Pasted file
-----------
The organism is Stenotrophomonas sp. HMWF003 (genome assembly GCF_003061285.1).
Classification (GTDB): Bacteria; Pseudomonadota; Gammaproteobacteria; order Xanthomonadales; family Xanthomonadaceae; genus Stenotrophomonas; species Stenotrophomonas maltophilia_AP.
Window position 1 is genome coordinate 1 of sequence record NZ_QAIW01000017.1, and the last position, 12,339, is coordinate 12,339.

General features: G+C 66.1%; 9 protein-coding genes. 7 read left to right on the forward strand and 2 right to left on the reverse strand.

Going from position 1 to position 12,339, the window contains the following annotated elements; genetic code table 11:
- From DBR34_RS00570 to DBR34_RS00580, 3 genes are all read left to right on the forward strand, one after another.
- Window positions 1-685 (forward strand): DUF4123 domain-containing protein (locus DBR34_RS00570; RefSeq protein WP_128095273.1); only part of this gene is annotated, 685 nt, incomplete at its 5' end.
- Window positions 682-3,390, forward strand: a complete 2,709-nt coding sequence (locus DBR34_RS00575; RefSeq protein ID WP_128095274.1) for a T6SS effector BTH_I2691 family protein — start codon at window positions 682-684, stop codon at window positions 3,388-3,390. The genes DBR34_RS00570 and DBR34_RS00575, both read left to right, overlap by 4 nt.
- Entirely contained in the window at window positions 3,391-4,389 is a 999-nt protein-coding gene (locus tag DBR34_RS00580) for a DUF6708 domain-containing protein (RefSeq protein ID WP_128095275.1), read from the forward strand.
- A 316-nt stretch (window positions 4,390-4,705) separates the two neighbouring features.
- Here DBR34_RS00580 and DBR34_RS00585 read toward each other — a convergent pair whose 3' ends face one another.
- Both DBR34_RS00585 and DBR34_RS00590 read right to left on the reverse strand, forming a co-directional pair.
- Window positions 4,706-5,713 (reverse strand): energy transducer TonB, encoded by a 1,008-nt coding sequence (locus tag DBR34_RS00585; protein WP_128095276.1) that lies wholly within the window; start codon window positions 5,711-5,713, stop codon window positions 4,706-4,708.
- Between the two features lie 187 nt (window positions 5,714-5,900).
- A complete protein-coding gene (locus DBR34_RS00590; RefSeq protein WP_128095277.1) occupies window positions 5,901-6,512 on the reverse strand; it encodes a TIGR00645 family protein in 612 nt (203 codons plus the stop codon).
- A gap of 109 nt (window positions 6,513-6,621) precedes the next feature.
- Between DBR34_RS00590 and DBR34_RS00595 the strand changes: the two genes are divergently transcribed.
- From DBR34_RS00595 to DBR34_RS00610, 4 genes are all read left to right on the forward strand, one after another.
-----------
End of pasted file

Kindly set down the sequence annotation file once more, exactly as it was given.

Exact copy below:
The organism is Stenotrophomonas sp. HMWF003 (genome assembly GCF_003061285.1).
Classification (GTDB): Bacteria; Pseudomonadota; Gammaproteobacteria; order Xanthomonadales; family Xanthomonadaceae; genus Stenotrophomonas; species Stenotrophomonas maltophilia_AP.
Window position 1 is genome coordinate 1 of sequence record NZ_QAIW01000017.1, and the last position, 12,339, is coordinate 12,339.

General features: G+C 66.1%; 9 protein-coding genes. 7 read left to right on the forward strand and 2 right to left on the reverse strand.

Going from position 1 to position 12,339, the window contains the following annotated elements; genetic code table 11:
- From DBR34_RS00570 to DBR34_RS00580, 3 genes are all read left to right on the forward strand, one after another.
- Window positions 1-685 (forward strand): DUF4123 domain-containing protein (locus DBR34_RS00570; RefSeq protein WP_128095273.1); only part of this gene is annotated, 685 nt, incomplete at its 5' end.
- Window positions 682-3,390, forward strand: a complete 2,709-nt coding sequence (locus DBR34_RS00575; RefSeq protein ID WP_128095274.1) for a T6SS effector BTH_I2691 family protein — start codon at window positions 682-684, stop codon at window positions 3,388-3,390. The genes DBR34_RS00570 and DBR34_RS00575, both read left to right, overlap by 4 nt.
- Entirely contained in the window at window positions 3,391-4,389 is a 999-nt protein-coding gene (locus tag DBR34_RS00580) for a DUF6708 domain-containing protein (RefSeq protein ID WP_128095275.1), read from the forward strand.
- A 316-nt stretch (window positions 4,390-4,705) separates the two neighbouring features.
- Here DBR34_RS00580 and DBR34_RS00585 read toward each other — a convergent pair whose 3' ends face one another.
- Both DBR34_RS00585 and DBR34_RS00590 read right to left on the reverse strand, forming a co-directional pair.
- Window positions 4,706-5,713 (reverse strand): energy transducer TonB, encoded by a 1,008-nt coding sequence (locus tag DBR34_RS00585; protein WP_128095276.1) that lies wholly within the window; start codon window positions 5,711-5,713, stop codon window positions 4,706-4,708.
- Between the two features lie 187 nt (window positions 5,714-5,900).
- A complete protein-coding gene (locus DBR34_RS00590; RefSeq protein WP_128095277.1) occupies window positions 5,901-6,512 on the reverse strand; it encodes a TIGR00645 family protein in 612 nt (203 codons plus the stop codon).
- A gap of 109 nt (window positions 6,513-6,621) precedes the next feature.
- Between DBR34_RS00590 and DBR34_RS00595 the strand changes: the two genes are divergently transcribed.
- From DBR34_RS00595 to DBR34_RS00610, 4 genes are all read left to right on the forward strand, one after another.